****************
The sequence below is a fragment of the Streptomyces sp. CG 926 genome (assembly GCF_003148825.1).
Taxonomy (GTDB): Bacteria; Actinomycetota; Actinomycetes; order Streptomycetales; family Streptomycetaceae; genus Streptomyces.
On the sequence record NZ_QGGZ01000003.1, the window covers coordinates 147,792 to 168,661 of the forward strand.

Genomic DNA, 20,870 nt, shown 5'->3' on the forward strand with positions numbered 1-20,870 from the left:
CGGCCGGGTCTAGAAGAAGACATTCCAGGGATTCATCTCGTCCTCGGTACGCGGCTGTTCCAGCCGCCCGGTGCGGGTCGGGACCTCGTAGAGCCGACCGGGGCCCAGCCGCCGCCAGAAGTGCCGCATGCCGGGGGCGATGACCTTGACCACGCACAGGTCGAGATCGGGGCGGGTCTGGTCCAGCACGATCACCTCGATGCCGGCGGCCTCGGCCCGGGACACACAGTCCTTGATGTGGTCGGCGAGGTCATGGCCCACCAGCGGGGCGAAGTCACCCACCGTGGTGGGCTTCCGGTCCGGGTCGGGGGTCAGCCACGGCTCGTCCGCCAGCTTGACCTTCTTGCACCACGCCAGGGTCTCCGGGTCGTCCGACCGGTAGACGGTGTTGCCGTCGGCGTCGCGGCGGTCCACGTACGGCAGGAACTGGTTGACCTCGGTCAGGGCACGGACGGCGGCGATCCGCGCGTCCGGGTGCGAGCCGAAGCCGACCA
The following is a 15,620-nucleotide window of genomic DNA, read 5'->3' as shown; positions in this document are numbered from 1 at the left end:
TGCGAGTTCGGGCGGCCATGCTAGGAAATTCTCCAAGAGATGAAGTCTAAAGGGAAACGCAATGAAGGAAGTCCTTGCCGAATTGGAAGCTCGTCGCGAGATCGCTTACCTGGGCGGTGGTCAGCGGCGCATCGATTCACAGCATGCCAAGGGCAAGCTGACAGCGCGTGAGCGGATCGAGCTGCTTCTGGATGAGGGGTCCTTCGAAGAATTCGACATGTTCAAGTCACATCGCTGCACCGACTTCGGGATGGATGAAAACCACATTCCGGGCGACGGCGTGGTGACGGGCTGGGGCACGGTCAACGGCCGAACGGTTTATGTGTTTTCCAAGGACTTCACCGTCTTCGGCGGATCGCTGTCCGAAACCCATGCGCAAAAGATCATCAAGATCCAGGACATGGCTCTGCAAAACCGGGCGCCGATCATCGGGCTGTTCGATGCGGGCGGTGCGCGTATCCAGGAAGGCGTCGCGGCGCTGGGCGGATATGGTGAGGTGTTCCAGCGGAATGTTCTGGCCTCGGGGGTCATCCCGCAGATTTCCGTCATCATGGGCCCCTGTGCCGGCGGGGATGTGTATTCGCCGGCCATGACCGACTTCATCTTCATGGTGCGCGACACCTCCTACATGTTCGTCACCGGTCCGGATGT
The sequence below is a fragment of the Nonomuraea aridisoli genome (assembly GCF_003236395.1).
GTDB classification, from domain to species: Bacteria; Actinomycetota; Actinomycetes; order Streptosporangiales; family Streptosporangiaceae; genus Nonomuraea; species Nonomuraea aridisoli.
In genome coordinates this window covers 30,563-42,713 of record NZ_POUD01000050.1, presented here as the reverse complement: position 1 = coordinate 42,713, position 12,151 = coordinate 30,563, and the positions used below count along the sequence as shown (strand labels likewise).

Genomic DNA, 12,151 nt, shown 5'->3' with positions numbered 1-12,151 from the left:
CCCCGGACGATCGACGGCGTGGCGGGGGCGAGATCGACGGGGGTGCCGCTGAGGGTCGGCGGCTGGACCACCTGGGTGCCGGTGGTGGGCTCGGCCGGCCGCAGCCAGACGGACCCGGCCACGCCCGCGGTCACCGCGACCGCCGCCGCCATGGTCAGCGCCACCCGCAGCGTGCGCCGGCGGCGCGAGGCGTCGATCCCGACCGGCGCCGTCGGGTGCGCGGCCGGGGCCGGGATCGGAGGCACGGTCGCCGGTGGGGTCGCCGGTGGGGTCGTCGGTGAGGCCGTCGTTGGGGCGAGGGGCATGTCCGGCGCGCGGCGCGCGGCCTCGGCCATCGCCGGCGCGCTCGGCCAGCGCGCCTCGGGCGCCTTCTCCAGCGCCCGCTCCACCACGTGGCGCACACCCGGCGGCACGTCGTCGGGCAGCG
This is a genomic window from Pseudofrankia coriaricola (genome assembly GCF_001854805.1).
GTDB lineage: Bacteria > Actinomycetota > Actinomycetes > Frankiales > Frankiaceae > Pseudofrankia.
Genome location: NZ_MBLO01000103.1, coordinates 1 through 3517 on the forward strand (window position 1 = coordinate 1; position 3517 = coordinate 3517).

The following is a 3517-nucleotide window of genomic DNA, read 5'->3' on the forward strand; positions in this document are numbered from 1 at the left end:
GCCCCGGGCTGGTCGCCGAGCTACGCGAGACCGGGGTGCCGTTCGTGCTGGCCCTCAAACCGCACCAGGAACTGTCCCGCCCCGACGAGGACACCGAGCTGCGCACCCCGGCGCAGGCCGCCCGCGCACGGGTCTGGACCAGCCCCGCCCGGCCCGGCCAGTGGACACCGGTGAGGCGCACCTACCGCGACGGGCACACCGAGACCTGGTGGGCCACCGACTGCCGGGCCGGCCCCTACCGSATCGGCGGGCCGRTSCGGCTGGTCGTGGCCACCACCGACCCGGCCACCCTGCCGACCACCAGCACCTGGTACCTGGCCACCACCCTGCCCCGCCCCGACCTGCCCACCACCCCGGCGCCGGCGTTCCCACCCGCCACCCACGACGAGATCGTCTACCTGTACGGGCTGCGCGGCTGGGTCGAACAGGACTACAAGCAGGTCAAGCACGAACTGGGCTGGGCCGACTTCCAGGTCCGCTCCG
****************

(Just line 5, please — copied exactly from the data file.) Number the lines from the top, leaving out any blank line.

CGGCCGGGTCTAGAAGAAGACATTCCAGGGATTCATCTCGTCCTCGGTACGCGGCTGTTCCAGCCGCCCGGTGCGGGTCGGGACCTCGTAGAGCCGACCGGGGCCCAGCCGCCGCCAGAAGTGCCGCATGCCGGGGGCGATGACCTTGACCACGCACAGGTCGAGATCGGGGCGGGTCTGGTCCAGCACGATCACCTCGATGCCGGCGGCCTCGGCCCGGGACACACAGTCCTTGATGTGGTCGGCGAGGTCATGGCCCACCAGCGGGGCGAAGTCACCCACCGTGGTGGGCTTCCGGTCCGGGTCGGGGGTCAGCCACGGCTCGTCCGCCAGCTTGACCTTCTTGCACCACGCCAGGGTCTCCGGGTCGTCCGACCGGTAGACGGTGTTGCCGTCGGCGTCGCGGCGGTCCACGTACGGCAGGAACTGGTTGACCTCGGTCAGGGCACGGACGGCGGCGATCCGCGCGTCCGGGTGCGAGCCGAAGCCGACCA